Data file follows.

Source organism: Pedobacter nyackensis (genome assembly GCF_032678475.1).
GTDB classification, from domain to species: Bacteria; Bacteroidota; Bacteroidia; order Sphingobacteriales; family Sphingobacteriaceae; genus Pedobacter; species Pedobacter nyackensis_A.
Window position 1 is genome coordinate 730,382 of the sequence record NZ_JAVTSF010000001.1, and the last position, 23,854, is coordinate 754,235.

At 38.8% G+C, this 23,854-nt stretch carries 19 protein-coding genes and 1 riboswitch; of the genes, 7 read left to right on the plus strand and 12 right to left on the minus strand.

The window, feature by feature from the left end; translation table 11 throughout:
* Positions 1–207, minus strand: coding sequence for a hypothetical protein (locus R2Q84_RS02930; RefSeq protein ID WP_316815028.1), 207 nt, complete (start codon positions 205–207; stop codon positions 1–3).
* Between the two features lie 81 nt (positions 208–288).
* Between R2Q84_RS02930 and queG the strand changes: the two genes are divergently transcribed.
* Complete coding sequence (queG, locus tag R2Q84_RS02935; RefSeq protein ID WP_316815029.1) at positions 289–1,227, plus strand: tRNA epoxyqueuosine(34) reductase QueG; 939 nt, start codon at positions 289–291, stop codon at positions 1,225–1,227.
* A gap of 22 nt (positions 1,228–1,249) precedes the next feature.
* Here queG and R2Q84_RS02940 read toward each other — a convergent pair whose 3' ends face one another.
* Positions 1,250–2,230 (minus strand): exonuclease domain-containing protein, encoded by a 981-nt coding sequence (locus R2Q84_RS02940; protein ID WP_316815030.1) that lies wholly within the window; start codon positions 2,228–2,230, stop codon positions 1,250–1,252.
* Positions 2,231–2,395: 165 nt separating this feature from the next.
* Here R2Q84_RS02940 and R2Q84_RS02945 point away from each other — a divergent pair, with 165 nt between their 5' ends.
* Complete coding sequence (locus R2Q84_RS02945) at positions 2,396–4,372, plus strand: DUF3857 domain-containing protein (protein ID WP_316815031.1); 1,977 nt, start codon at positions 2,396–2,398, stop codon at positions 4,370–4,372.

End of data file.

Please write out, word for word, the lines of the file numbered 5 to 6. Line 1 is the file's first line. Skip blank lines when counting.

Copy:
The window, feature by feature from the left end; translation table 11 throughout:
* Positions 1–207, minus strand: coding sequence for a hypothetical protein (locus R2Q84_RS02930; RefSeq protein ID WP_316815028.1), 207 nt, complete (start codon positions 205–207; stop codon positions 1–3).